About 400 people filled the courtyard outside of Congressman Grijalva’s office for yesterday’s anti-SB1070 rally. The speakers (before Grijalva himself took the podium) began with Reverend John Fife, a key figure in the sanctuary movement, and ended with a youth activist–a deliberate decision, I assume, one that quietly brought us from Arizona’s history of activism to the present day. Other speakers included the chairs of the Tohono O’odham nation and the Pima County Board of supervisors, a Tucson state rep who opposed SB1070, and representatives from the Border Action Network and Humane Borders.
Two key themes that came up from speakers again and again: “It’s time to move from protest to resistance” and “it must be nonviolent.” And a third: “We need to hit the polls.”
Two useful statistics: Calls against SB1070 outnumbered calls for it by 11 to 1. And 80,000 signatures opposing the bill were turned in to Jan Brewer before she signed it.
“That may have been Alabama in the 1960s, but I tell you it’s not Arizona, not here, not now, not this time.” — Reverend John Fife
“We are not leaving. We are not going anywhere … Let’s take back our state … Each and every one of us can take a stand that we will not comply.” — Jennifer Allen, Border Action Network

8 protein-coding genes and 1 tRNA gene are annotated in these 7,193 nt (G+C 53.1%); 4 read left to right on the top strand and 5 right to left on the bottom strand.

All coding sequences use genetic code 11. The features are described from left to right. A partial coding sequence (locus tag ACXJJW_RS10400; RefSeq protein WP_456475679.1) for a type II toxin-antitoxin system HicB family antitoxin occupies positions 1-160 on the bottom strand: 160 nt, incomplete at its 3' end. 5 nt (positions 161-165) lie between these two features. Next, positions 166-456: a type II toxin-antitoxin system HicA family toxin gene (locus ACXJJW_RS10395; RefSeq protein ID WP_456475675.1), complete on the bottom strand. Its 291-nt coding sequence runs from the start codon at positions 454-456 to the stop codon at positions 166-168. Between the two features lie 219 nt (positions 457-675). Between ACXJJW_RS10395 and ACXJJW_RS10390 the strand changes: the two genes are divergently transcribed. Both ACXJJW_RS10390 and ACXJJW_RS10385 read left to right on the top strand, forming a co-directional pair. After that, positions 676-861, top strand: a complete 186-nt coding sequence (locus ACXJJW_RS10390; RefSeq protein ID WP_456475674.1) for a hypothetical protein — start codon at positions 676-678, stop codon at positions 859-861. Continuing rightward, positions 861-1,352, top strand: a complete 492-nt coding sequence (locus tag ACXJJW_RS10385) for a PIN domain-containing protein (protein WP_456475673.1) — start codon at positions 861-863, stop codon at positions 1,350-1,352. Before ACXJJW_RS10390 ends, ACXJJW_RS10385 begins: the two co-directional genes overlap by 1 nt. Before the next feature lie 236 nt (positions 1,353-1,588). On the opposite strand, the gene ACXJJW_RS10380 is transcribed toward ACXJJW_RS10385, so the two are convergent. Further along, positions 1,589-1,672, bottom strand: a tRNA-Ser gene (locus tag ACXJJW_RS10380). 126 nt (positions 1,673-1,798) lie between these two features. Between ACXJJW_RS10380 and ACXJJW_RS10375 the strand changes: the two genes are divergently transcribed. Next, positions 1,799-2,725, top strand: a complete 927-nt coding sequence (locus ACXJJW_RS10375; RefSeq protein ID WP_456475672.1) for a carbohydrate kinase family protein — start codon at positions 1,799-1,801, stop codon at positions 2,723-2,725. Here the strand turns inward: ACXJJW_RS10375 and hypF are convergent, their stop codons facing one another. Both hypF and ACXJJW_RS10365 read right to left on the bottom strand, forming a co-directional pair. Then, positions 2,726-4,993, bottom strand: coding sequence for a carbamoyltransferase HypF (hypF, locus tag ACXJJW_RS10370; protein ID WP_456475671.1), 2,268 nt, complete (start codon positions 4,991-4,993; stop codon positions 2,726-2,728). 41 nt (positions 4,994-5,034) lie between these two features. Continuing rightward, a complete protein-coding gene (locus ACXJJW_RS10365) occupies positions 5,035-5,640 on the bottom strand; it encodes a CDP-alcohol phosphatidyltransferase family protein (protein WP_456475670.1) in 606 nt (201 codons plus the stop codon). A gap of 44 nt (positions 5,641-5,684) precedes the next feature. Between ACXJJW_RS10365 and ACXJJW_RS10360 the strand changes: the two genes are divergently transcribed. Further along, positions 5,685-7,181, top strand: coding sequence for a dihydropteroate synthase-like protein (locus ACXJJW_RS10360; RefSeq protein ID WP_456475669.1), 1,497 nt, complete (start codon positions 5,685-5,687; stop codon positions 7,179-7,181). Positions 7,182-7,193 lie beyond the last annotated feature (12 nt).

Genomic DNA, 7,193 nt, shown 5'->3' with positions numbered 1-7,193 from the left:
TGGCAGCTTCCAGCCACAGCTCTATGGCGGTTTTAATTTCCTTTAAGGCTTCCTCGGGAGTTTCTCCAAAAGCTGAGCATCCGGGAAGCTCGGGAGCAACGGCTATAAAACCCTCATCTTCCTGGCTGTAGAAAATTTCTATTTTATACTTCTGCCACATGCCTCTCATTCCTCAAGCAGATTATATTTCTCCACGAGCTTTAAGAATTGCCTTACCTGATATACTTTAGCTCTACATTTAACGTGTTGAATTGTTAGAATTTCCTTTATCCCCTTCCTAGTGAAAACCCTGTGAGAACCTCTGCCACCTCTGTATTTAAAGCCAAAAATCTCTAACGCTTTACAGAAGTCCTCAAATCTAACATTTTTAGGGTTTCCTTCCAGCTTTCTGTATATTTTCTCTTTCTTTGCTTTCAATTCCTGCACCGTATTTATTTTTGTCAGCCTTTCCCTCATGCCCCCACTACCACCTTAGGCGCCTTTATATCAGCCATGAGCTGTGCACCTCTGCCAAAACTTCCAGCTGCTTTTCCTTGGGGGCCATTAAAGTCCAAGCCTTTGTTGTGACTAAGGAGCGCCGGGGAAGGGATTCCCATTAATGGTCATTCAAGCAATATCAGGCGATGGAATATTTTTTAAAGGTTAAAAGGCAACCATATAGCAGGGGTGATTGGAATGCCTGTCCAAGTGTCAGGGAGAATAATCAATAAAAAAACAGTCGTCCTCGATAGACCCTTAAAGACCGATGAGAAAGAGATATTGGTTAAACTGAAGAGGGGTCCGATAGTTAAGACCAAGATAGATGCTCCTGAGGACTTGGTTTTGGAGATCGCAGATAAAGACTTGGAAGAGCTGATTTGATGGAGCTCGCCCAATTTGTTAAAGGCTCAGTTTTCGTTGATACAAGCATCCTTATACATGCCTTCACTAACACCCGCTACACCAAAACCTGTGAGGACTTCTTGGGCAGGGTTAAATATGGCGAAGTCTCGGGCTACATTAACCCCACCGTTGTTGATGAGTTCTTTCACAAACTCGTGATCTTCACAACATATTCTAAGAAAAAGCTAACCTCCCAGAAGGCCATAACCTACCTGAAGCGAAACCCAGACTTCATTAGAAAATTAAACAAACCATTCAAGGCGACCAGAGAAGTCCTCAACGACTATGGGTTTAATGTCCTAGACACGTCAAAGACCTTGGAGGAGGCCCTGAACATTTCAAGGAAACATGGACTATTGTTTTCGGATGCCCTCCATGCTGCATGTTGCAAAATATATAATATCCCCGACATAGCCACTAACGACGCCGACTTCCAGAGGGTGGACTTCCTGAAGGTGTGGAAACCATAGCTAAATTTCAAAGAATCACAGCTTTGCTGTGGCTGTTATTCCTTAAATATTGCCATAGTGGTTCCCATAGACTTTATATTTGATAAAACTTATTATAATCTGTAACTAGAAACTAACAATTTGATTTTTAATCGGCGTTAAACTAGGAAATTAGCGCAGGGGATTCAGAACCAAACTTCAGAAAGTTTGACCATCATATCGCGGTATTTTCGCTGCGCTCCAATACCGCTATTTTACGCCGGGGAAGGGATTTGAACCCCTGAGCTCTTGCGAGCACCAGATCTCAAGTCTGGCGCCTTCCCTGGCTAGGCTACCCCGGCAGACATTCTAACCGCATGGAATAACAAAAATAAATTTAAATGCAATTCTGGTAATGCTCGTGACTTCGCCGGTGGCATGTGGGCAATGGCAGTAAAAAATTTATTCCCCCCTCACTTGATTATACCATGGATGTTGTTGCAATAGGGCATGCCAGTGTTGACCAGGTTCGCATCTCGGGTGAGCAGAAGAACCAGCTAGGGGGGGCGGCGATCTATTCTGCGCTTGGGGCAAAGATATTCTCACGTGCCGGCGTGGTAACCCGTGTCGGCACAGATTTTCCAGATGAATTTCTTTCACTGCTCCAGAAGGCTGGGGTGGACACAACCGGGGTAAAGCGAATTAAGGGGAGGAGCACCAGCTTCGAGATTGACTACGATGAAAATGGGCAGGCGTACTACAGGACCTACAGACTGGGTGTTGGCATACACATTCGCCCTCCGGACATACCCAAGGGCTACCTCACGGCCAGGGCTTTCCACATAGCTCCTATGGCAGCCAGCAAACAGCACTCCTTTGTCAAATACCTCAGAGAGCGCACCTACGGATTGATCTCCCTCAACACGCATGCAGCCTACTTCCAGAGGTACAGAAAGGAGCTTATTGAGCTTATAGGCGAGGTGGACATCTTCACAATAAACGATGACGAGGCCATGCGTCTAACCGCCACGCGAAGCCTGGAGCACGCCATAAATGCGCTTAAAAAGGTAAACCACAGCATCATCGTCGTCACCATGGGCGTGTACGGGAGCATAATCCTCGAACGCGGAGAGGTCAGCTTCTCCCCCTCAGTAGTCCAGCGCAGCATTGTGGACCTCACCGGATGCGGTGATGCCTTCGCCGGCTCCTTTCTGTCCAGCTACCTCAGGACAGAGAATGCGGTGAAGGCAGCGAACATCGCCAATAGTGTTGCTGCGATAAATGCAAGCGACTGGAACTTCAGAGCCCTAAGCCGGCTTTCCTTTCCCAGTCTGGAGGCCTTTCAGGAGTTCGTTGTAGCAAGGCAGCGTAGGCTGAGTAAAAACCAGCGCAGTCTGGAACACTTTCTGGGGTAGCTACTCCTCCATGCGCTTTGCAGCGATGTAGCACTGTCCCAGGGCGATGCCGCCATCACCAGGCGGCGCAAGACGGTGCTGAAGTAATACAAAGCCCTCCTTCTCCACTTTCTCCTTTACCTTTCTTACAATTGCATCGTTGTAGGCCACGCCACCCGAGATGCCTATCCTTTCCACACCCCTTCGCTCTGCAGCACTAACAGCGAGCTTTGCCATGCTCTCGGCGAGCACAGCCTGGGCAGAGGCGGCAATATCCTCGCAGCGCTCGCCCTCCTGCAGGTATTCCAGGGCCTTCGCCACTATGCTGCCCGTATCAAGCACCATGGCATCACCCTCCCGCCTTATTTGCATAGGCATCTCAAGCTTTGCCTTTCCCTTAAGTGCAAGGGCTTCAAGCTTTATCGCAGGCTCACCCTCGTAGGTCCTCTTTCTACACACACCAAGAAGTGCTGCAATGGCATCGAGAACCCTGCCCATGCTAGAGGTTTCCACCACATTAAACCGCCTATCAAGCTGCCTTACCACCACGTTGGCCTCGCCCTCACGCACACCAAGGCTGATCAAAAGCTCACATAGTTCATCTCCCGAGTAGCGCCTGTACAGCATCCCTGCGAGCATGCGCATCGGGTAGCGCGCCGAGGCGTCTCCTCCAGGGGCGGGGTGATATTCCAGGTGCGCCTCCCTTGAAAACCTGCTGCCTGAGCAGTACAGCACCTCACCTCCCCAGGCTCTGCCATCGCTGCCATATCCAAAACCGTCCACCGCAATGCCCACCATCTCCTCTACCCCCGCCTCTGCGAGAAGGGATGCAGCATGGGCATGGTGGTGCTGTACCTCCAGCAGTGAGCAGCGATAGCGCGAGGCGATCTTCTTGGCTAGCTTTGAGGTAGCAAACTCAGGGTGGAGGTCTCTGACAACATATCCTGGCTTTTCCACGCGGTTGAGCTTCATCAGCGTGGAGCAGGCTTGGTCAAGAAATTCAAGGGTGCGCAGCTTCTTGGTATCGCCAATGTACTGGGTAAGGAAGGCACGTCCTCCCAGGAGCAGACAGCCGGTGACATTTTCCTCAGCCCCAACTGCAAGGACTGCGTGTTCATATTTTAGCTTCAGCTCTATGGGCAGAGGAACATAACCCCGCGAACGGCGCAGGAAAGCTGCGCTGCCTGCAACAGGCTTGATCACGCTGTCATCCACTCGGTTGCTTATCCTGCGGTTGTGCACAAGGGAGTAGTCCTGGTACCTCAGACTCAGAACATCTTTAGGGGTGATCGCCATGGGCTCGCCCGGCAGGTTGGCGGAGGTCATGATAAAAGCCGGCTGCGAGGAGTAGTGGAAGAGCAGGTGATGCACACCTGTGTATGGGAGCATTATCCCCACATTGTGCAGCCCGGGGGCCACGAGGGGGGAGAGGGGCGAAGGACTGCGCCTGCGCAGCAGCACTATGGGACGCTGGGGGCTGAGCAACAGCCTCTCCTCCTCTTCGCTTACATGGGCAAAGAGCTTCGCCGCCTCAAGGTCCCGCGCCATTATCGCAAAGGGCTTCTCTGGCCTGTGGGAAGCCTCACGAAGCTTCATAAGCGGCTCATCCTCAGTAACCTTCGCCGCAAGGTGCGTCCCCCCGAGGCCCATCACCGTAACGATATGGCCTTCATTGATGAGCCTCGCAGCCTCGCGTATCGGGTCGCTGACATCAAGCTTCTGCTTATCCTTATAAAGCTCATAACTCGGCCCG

[After saying we all bear responsibility for this bill.] “We have to take responsibility for the education of our community so this will never happen again … We’re acting out of love … and that will always shine a light on hate.” — Isabel Garcia, Humane Borders
“[SB1070 says that] … our priority isn’t on youth, it isn’t on poor folks, it isn’t on most of Tucson … the youth will be there. Help us all out.” — (a youth activist speaker whose name I wish I could remember. Romero?)
“It’s going to be a good exercise in democracy.” — Raúl Grijalva
If those scattered quotes make it sound like we’re on the verge of a new civil rights movement, that’s how it felt, too. And the strong thread of student and youth involvement makes me hopeful that the energy will be there–like we won’t only draw on the traditions of the past, much as we need them, but like we’ll be bringing in something new, too–which, to succeed, I think is just as important.
I went to yesterday’s rally not because I wanted to go, exactly, but because I felt I had to–that SB1070 is so great a wrong that I couldn’t in good conscience stay home. I’m glad I did. I left feeling a little less of that helpless they-did-it-again despair that I often feel when it comes to politics–feeling a lot more hopeful instead.
We don’t all support this unjust law here in Arizona. It doesn’t represent who we are, or who our state is. And we are going to resist and to fight it.
(ETA: Beginning to see pictures from the larger gathering at the state capitol in Phoenix today.)